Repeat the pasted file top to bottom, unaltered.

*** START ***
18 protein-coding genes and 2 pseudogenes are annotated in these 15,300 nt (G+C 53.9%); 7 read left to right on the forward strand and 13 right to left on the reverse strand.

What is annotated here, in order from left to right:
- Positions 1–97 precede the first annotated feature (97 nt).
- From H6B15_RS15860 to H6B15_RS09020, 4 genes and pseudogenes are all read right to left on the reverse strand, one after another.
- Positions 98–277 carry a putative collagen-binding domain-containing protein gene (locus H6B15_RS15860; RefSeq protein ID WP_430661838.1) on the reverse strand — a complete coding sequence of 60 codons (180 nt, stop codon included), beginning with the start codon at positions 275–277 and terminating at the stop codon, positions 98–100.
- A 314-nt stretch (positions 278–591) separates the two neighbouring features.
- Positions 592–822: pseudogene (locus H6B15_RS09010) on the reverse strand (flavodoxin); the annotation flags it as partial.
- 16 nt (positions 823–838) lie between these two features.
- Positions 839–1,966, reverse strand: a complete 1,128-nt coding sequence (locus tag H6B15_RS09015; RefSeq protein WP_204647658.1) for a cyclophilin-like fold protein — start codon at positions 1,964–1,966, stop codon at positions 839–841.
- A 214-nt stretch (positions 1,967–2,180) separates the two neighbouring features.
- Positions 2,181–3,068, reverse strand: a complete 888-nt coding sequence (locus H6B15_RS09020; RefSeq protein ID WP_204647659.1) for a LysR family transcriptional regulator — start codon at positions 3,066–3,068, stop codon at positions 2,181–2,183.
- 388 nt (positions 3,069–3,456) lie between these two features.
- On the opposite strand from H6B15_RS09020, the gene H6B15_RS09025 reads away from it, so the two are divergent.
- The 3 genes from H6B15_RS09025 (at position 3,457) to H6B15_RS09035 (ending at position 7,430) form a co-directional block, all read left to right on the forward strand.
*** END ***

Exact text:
18 protein-coding genes and 2 pseudogenes are annotated in these 15,300 nt (G+C 53.9%); 7 read left to right on the forward strand and 13 right to left on the reverse strand.

What is annotated here, in order from left to right:
- Positions 1–97 precede the first annotated feature (97 nt).
- From H6B15_RS15860 to H6B15_RS09020, 4 genes and pseudogenes are all read right to left on the reverse strand, one after another.
- Positions 98–277 carry a putative collagen-binding domain-containing protein gene (locus H6B15_RS15860; RefSeq protein ID WP_430661838.1) on the reverse strand — a complete coding sequence of 60 codons (180 nt, stop codon included), beginning with the start codon at positions 275–277 and terminating at the stop codon, positions 98–100.
- A 314-nt stretch (positions 278–591) separates the two neighbouring features.
- Positions 592–822: pseudogene (locus H6B15_RS09010) on the reverse strand (flavodoxin); the annotation flags it as partial.
- 16 nt (positions 823–838) lie between these two features.
- Positions 839–1,966, reverse strand: a complete 1,128-nt coding sequence (locus tag H6B15_RS09015; RefSeq protein WP_204647658.1) for a cyclophilin-like fold protein — start codon at positions 1,964–1,966, stop codon at positions 839–841.
- A 214-nt stretch (positions 1,967–2,180) separates the two neighbouring features.
- Positions 2,181–3,068, reverse strand: a complete 888-nt coding sequence (locus H6B15_RS09020; RefSeq protein ID WP_204647659.1) for a LysR family transcriptional regulator — start codon at positions 3,066–3,068, stop codon at positions 2,181–2,183.
- 388 nt (positions 3,069–3,456) lie between these two features.
- On the opposite strand from H6B15_RS09020, the gene H6B15_RS09025 reads away from it, so the two are divergent.
- The 3 genes from H6B15_RS09025 (at position 3,457) to H6B15_RS09035 (ending at position 7,430) form a co-directional block, all read left to right on the forward strand.